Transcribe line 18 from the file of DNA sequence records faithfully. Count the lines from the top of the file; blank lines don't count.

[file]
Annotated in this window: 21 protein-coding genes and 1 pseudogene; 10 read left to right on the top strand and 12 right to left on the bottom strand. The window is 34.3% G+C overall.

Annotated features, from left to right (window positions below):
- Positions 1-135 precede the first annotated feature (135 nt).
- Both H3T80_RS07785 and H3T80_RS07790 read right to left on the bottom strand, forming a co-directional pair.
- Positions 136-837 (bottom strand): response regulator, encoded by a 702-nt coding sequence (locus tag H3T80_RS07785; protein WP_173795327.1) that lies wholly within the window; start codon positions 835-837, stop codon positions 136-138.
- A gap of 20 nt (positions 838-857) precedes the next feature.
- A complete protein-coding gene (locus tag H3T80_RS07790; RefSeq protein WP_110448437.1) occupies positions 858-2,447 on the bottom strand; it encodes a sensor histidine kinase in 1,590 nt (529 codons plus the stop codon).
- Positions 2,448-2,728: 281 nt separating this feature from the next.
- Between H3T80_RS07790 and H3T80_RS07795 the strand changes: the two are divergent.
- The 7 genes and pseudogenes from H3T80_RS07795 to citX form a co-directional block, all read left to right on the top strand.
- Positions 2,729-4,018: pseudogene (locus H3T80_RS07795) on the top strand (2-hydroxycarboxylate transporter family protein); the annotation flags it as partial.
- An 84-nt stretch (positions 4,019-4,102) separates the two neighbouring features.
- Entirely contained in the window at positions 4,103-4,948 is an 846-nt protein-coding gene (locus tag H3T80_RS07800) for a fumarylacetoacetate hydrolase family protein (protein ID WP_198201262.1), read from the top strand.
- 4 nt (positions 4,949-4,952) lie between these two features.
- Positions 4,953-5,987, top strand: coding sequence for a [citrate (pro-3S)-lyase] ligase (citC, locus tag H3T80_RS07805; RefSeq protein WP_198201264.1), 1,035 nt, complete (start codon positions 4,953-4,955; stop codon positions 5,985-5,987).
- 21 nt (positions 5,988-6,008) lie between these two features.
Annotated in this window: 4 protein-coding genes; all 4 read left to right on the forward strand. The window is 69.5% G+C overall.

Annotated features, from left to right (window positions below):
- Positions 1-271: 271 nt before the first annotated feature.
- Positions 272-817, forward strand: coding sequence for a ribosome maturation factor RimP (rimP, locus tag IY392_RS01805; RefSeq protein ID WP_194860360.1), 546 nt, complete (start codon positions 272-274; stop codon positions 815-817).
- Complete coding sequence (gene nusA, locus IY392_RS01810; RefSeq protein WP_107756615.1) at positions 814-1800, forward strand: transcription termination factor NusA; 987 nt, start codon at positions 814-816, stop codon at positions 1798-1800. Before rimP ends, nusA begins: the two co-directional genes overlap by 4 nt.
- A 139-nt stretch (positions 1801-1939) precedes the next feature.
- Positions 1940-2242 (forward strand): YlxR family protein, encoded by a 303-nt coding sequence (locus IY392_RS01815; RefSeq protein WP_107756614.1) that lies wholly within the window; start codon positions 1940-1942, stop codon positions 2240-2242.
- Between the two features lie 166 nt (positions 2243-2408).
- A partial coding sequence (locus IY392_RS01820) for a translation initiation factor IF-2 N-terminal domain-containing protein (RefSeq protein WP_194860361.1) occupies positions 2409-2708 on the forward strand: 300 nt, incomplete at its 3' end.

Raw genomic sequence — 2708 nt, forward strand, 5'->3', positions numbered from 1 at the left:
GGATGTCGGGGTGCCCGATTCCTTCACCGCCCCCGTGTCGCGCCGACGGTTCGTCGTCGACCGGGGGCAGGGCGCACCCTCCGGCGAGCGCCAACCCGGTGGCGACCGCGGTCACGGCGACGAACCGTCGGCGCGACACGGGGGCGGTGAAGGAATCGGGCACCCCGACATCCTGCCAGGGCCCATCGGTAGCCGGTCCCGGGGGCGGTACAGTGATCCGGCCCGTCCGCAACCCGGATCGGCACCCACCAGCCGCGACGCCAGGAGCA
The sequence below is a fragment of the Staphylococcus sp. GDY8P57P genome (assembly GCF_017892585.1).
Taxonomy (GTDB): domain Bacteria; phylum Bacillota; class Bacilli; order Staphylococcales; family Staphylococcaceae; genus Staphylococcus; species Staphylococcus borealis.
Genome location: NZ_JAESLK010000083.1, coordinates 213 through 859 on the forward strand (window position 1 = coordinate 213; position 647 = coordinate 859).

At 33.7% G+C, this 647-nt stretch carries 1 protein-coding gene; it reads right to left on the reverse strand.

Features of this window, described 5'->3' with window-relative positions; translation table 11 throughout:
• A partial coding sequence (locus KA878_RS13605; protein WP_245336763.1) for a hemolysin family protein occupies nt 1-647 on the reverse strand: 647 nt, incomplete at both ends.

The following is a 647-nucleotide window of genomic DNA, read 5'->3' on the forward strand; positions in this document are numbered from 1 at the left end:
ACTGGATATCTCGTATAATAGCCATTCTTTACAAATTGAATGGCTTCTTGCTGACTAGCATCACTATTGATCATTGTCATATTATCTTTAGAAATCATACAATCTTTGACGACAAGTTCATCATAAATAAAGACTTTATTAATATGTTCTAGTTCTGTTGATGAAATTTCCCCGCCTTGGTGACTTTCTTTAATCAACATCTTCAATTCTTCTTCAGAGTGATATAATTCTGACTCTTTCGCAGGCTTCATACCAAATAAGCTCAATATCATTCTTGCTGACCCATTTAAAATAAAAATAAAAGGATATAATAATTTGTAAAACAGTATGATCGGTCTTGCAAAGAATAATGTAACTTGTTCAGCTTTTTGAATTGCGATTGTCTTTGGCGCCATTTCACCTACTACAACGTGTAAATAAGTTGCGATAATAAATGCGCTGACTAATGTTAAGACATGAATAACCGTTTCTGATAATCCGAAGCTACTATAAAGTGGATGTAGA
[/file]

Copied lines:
Annotated features, from left to right (window positions below):